At the frazzled conclusion of the seven-year Republican quest to repeal Obamacare, Senate leaders and President Trump are resorting to a simple message: You have to do it.
"Inaction is not an option, and frankly, I don't think we should leave town unless we have a health insurance plan," Trump told Republican senators as they met for lunch at the White House.
The Republican ambitions suffered a major setback Monday when four senators refused to vote for their party's bill. A backup plan, to partially repeal the health care law without replacing it, also lacks the votes. Yet Mitch McConnell is still trying to pass something, leaning on two arguments: Obamacare is failing, and Republicans promised for seven years that they would repeal and replace it.
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Which is politically worse for Republicans — failing to pass this health bill or actually passing it?
But Obamacare, while imperfect, isn't failing. And the argument that even passing a devastatingly unpopular bill is better than doing nothing doesn't hold up, based on the available political science. Recent research suggests that for political parties that take power, overreaching — going too far in imposing their ideological preferences — is a bigger threat.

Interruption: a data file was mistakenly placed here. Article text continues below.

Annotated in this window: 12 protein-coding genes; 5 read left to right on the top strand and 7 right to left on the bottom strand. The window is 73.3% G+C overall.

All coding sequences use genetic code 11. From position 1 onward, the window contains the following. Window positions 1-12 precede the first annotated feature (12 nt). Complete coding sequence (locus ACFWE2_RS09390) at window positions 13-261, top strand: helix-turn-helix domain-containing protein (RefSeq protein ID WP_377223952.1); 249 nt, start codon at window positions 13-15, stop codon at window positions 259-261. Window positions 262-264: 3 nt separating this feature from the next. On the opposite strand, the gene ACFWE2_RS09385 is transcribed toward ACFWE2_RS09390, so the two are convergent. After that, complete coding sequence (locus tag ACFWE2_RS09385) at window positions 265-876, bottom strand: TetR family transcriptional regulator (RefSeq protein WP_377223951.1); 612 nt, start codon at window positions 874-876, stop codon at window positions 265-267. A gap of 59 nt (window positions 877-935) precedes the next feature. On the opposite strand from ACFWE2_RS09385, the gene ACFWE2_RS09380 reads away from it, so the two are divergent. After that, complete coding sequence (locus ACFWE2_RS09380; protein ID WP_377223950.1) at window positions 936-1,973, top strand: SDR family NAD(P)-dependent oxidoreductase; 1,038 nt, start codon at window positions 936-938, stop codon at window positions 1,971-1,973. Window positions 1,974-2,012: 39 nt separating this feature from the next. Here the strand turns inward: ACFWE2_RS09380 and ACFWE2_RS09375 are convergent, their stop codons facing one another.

No single issue will define next year's election or the one after that. Right now, the American economy is in relatively good shape, yet Trump's approval rating is dismal. Those variables have a longer track record of driving votes than health care.
But both parties are threatening to make health care a defining issue of next year's election. Whether they squabble over a deeply unpopular new law — or Republicans' failure to pass one — will be decided in the coming days.